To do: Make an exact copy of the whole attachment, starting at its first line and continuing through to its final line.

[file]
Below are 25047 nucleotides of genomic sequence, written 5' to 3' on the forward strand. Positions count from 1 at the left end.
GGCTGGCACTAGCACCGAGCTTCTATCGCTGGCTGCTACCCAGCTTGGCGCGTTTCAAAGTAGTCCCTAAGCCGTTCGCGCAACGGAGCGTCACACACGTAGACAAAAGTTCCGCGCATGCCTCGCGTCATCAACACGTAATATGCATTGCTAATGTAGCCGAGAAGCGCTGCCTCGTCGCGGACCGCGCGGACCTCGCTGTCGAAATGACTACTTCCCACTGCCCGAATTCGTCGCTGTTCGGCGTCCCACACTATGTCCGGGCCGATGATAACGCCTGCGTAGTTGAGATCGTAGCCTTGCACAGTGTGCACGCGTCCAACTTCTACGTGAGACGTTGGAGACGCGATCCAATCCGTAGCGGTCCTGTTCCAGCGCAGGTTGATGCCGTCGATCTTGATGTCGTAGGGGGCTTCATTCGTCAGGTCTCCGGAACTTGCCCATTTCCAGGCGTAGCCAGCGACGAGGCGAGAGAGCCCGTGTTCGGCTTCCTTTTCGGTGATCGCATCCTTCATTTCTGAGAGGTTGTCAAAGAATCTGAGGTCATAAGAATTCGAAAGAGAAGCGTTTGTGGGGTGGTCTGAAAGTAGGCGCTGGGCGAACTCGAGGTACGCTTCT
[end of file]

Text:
Below are 25047 nucleotides of genomic sequence, written 5' to 3' on the forward strand. Positions count from 1 at the left end.
GGCTGGCACTAGCACCGAGCTTCTATCGCTGGCTGCTACCCAGCTTGGCGCGTTTCAAAGTAGTCCCTAAGCCGTTCGCGCAACGGAGCGTCACACACGTAGACAAAAGTTCCGCGCATGCCTCGCGTCATCAACACGTAATATGCATTGCTAATGTAGCCGAGAAGCGCTGCCTCGTCGCGGACCGCGCGGACCTCGCTGTCGAAATGACTACTTCCCACTGCCCGAATTCGTCGCTGTTCGGCGTCCCACACTATGTCCGGGCCGATGATAACGCCTGCGTAGTTGAGATCGTAGCCTTGCACAGTGTGCACGCGTCCAACTTCTACGTGAGACGTTGGAGACGCGATCCAATCCGTAGCGGTCCTGTTCCAGCGCAGGTTGATGCCGTCGATCTTGATGTCGTAGGGGGCTTCATTCGTCAGGTCTCCGGAACTTGCCCATTTCCAGGCGTAGCCAGCGACGAGGCGAGAGAGCCCGTGTTCGGCTTCCTTTTCGGTGATCGCATCCTTCATTTCTGAGAGGTTGTCAAAGAATCTGAGGTCATAAGAATTCGAAAGAGAAGCGTTTGTGGGGTGGTCTGAAAGTAGGCGCTGGGCGAACTCGAGGTACGCTTCT